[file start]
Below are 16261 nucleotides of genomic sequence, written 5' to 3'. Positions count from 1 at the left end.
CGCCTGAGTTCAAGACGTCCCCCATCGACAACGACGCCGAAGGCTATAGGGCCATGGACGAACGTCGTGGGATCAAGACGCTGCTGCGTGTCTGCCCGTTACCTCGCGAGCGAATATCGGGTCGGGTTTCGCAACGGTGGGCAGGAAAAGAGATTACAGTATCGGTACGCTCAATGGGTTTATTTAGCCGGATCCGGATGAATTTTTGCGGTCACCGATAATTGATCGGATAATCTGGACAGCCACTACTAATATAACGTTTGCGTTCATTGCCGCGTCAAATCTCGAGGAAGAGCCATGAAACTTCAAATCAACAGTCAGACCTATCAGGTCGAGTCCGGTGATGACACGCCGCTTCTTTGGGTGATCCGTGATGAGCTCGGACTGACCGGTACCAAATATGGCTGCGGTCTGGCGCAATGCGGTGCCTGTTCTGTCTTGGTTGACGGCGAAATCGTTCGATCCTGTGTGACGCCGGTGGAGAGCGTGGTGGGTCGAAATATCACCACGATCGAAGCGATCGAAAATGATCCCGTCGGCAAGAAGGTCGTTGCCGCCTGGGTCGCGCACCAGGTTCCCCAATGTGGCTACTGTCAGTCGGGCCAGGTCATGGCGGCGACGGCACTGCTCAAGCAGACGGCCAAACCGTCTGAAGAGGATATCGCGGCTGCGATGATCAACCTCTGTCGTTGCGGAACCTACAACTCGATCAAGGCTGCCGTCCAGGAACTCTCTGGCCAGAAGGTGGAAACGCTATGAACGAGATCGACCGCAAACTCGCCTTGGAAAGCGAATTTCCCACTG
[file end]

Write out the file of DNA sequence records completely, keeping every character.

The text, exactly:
Below are 16261 nucleotides of genomic sequence, written 5' to 3'. Positions count from 1 at the left end.
CGCCTGAGTTCAAGACGTCCCCCATCGACAACGACGCCGAAGGCTATAGGGCCATGGACGAACGTCGTGGGATCAAGACGCTGCTGCGTGTCTGCCCGTTACCTCGCGAGCGAATATCGGGTCGGGTTTCGCAACGGTGGGCAGGAAAAGAGATTACAGTATCGGTACGCTCAATGGGTTTATTTAGCCGGATCCGGATGAATTTTTGCGGTCACCGATAATTGATCGGATAATCTGGACAGCCACTACTAATATAACGTTTGCGTTCATTGCCGCGTCAAATCTCGAGGAAGAGCCATGAAACTTCAAATCAACAGTCAGACCTATCAGGTCGAGTCCGGTGATGACACGCCGCTTCTTTGGGTGATCCGTGATGAGCTCGGACTGACCGGTACCAAATATGGCTGCGGTCTGGCGCAATGCGGTGCCTGTTCTGTCTTGGTTGACGGCGAAATCGTTCGATCCTGTGTGACGCCGGTGGAGAGCGTGGTGGGTCGAAATATCACCACGATCGAAGCGATCGAAAATGATCCCGTCGGCAAGAAGGTCGTTGCCGCCTGGGTCGCGCACCAGGTTCCCCAATGTGGCTACTGTCAGTCGGGCCAGGTCATGGCGGCGACGGCACTGCTCAAGCAGACGGCCAAACCGTCTGAAGAGGATATCGCGGCTGCGATGATCAACCTCTGTCGTTGCGGAACCTACAACTCGATCAAGGCTGCCGTCCAGGAACTCTCTGGCCAGAAGGTGGAAACGCTATGAACGAGATCGACCGCAAACTCGCCTTGGAAAGCGAATTTCCCACTG